Monday, May 31, 2010

What we planted – Year Two

As I have noted before, we specifically bought a house with a lot of yard so we could be more self-sustaining. I think a big part of sustainability is providing food for wild pollinators, so we've bought many native flowers. Our basic plan is to get rid of all the noxious weeds and replace them with site-appropriate flowers and food gardens. We’ve eliminated weeds as best we can in the actual flower/produce beds and around the roses. I plan to expand the beds out every week and covering the cleared area with mulch. Some of the weeds we don’t mind so much – like the Persian carpet, which is pretty and shallowly rooted. Others, like little mallow and bindweed are more destructive and competitive with beneficial plants. Getting rid of those is our first priority and we try to remove them everywhere, not just in the beds. We are also attacking the dandelions, which are beneficial plants but Shane is very allergic to them. I think of weed replacement as a kind of war – choosing battlegrounds, establishing and maintaining a perimeter, that sort of thing. One day we hope to vanquish the “enemy” but given that it likely took 10 years of neglect to “ruin” our yard, it will probably take 10 years of effort to “fix” it.

We don't plan to put down any sod – with Liberty Park and the kids' school within easy walking distance we don't see the need for a grassy spot of our own. Shane is pretty much in charge of the food bearing plants and I’m in charge of the flowers. I love veg gardens, but don’t have the time to care for them. Shane isn’t working as many hours as I am this summer so he has more time for the more intensive care food gardens need. Anyway, we have planted many native flowers, because they require little extra water and support wild bees, plus they just look awesome! The non-native perennials we’ve bought mostly need very little additional watering. Some of the perennials we planted last year have really taken off and others didn’t survive the winter. I need to ensure I cut back the perennials before the snow gets heavy next year. We bought the native perennials from Wasatch Gardens and Millcreek Gardens. They were mostly grown by Perennial Favorites (perennialfavoritesnursery), Plant Select® For the Rocky Mountain and Plains States, and Intermountain Native Plant Growers Association (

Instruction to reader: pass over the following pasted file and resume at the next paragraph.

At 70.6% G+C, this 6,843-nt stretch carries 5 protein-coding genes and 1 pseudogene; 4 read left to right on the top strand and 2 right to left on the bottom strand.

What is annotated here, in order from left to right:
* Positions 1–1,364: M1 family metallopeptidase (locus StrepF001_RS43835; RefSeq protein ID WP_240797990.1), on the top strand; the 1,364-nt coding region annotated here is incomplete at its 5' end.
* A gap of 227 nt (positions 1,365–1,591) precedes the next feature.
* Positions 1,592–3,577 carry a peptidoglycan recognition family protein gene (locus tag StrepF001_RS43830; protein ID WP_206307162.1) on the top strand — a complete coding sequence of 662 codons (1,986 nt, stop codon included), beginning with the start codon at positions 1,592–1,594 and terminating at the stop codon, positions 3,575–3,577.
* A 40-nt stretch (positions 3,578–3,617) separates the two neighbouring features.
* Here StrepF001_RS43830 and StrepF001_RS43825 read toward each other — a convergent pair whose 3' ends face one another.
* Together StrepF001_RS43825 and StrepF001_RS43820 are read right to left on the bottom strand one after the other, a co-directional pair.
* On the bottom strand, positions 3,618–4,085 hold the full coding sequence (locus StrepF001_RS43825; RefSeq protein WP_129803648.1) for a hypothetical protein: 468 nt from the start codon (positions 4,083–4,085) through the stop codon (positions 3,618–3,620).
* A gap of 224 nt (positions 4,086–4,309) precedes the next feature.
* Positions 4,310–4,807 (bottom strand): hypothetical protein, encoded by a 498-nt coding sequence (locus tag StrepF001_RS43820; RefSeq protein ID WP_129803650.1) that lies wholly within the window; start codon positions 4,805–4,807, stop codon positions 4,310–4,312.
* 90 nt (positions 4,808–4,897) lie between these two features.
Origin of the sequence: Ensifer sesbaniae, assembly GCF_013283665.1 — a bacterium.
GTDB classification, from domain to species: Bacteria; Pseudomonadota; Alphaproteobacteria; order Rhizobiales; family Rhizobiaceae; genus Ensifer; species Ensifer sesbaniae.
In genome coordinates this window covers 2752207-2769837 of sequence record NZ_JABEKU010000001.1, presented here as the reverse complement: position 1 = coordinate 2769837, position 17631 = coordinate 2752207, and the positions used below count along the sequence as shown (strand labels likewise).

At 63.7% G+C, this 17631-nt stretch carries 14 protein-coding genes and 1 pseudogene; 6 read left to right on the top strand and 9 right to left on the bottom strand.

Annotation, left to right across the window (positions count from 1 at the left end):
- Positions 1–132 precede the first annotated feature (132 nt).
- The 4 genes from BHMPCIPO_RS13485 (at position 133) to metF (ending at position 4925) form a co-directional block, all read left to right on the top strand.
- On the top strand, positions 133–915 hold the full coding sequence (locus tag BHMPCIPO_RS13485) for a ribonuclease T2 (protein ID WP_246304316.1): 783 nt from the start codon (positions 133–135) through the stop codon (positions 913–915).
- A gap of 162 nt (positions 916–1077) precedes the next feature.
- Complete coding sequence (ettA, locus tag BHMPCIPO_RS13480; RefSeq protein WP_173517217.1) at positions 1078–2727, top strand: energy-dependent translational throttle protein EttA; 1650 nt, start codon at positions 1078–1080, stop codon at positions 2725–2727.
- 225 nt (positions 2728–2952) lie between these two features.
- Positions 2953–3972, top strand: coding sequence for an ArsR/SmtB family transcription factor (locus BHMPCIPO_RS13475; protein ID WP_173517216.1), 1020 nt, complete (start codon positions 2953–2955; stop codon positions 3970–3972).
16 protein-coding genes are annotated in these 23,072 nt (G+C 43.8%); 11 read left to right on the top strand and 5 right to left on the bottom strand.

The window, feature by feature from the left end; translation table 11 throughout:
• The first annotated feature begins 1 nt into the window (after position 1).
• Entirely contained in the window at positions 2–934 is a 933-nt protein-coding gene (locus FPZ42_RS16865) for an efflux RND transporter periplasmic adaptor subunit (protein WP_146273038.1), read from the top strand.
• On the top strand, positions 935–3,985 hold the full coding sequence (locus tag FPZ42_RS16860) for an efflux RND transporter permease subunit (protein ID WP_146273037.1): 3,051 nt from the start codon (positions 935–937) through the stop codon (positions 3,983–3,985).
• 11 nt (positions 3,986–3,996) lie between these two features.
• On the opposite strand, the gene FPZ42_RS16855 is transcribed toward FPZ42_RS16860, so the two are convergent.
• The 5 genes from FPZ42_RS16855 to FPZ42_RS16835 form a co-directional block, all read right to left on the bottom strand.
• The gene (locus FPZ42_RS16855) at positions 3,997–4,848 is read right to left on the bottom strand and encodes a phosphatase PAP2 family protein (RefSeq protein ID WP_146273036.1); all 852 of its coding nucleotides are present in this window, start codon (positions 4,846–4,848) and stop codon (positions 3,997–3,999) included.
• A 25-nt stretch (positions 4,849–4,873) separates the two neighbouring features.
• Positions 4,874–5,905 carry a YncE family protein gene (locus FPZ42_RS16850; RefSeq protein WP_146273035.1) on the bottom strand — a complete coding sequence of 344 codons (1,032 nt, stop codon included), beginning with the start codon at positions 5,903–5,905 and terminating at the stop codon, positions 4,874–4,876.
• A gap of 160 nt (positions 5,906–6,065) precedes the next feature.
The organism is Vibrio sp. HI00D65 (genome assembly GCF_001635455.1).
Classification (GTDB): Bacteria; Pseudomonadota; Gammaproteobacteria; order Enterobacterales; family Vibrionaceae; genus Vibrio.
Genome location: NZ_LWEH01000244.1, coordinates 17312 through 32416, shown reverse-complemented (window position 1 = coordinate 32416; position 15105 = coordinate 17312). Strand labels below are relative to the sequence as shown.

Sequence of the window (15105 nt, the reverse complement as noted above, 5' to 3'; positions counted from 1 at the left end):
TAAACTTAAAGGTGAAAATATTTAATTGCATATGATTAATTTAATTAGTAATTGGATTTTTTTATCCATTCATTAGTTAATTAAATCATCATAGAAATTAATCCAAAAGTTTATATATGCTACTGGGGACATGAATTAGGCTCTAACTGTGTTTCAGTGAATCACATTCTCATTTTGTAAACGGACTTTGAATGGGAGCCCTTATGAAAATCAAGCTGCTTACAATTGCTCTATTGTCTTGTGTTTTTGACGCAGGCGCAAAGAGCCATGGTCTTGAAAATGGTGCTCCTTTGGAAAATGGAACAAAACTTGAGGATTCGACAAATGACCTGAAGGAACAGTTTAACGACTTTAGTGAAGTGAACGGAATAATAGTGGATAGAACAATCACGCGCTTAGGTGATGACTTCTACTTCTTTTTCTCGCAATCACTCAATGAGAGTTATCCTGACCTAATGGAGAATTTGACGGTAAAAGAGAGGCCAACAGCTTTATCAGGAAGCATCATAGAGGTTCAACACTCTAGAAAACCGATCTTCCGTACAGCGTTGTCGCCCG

I hope to fill the front yard on the sides of the walk with bushes and perennials, with a winding, stepping-stone path for enjoying the scents and sights. The front yard came with some amazing, well-established roses in the center-front of both sides of the walk, and some not-so-well-established roses along the fence and front of the house. There is also a baby's breath bush that I suspect is quite old as it grew out about 4 feet wide and 4 feet tall last summer, even though it was pruned to the stump. The front yard also has a Tree of Heaven, which Shane has pruned vigorously. We actually hope to get rid of this tree and replace it with a nut tree some day. Tea roses, grape hyacinth, and irises surround the tree. There is another huge tea rose on the southwest corner of the house. We have to prune the one by the house so we can walk by it. The tea roses smell divine. The larger roses also smell nice.

The side yard also came with huge roses – we suspect one particular bush is over 50 years old – plus a few new, smaller rose bushes. We established a small strawberry patch last year by the faucet (it gets all the water run off, which minimizes watering time for us) and replaced a patch of goat’s heads with berry bushes. This year we've put in some low-water-need perennials along the house.